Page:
- Offered from a private collection
- Older restoration in attractive condition
- Extremely well-detailed coachwork
- Classic Car Club of America (CCCA) Full Classic
By 1931, Chrysler’s Imperial had matured from simply an upmarket version of the company’s middle-range models into a fully unique and special automobile all its own. It was graced with exceptionally beautiful styling, inspired by the Cord L-29, and enabled by a magnificent 145-inch-wheelbase chassis, carrying a smooth and powerful 125-horsepower straight-eight. The Imperial was significant among its brethren by being not just large and potent, but also a superb driver, with advanced steering geometry that made it remarkably easy and comfortable to handle. In many ways it was one of the few genuine American “driver’s cars” of its time.
Among the most beautiful of the CG Imperials was the dual-cowl phaeton, styled by Ralph Roberts and built under the imprint of LeBaron, with aviation-inspired touches such as leather upholstery that wrapped over the cowl and doors. Just 85 examples were originally produced. Such is the fame of this design that it was one of several inspirations for the Classic Car Club of America’s instantly recognizable logo.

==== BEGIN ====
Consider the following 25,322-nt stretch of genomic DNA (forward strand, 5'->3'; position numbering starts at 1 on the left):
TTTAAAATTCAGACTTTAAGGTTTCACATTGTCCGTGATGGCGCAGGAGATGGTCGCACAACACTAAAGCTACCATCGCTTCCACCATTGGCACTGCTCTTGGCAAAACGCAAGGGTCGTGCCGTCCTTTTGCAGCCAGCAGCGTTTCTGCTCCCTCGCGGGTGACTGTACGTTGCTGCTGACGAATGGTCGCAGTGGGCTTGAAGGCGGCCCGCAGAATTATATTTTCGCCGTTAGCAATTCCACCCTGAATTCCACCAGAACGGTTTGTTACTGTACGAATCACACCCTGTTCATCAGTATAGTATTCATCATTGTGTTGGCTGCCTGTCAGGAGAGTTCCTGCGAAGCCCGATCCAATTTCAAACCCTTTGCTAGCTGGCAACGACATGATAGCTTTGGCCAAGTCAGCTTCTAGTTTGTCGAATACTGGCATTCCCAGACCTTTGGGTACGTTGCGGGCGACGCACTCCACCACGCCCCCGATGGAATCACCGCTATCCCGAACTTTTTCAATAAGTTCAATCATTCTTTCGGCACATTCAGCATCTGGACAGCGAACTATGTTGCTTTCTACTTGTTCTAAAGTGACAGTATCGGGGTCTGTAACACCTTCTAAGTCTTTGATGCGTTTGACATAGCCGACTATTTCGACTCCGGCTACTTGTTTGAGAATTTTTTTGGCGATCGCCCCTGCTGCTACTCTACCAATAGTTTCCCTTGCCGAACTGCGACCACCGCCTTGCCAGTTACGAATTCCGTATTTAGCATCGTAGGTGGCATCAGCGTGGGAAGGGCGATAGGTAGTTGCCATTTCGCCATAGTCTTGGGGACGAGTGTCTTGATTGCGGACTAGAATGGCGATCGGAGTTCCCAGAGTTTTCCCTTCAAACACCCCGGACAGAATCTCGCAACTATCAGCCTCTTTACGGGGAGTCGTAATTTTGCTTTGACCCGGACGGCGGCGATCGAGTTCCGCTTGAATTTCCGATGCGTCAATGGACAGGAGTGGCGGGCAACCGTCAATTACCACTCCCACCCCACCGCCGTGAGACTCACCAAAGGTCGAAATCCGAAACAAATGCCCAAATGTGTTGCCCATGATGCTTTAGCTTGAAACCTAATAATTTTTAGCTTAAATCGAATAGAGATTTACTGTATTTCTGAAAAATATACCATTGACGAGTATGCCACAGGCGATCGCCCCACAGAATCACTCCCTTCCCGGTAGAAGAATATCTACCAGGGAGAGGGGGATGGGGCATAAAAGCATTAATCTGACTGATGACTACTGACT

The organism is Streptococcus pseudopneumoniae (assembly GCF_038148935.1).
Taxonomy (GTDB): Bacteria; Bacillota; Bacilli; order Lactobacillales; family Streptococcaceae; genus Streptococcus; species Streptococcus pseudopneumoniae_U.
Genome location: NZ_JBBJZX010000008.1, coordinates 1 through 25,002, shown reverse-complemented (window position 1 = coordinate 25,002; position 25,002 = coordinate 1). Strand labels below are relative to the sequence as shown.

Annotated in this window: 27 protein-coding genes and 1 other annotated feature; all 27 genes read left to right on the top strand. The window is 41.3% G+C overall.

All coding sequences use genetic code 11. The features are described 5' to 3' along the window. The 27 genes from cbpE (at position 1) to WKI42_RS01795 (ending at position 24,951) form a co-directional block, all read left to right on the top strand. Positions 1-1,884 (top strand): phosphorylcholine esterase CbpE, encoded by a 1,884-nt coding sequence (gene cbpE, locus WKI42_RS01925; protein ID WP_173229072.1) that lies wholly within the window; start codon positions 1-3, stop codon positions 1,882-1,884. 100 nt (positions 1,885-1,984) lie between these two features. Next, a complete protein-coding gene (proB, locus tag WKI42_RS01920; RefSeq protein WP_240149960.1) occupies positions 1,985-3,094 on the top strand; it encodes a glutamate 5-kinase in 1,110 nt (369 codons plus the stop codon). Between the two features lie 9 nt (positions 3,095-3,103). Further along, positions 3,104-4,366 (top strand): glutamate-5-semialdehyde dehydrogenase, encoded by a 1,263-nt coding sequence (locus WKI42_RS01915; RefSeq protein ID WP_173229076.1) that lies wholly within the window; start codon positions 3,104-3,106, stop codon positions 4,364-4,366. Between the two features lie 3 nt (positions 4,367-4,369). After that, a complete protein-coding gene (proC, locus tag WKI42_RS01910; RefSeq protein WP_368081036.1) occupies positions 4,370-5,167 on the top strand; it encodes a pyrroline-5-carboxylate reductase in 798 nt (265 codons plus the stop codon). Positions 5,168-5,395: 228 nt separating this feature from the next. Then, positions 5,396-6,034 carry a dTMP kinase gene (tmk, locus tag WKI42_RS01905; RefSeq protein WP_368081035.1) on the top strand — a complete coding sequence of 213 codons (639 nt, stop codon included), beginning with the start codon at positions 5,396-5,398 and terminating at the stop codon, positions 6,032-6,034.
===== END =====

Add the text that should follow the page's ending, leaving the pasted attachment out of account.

The dual-cowl phaeton shown here was acquired by the consignor over 20 years ago from the noted Imperial collector, Ed Perkins of Connecticut. Mr. Perkins had completed its restoration using painstakingly crafted new coachwork on an original CG Imperial chassis and engine sourced from two different sedans, per the records of Imperial historian Joe Morgan. The restoration is superbly detailed, with great attention to correctness and authenticity of finishes throughout. Nicely accessorized with side-mounted spares with mirrors, driving lights, stone guard, and a trunk, the Imperial remains cosmetically well-preserved after many years on display in the present owners’ collection.
This would be an ideal choice for the enthusiast seeking the open-air flair of the CG Imperial Dual-Cowl Phaeton, as fine an open touring car as was ever produced in the Classic Era.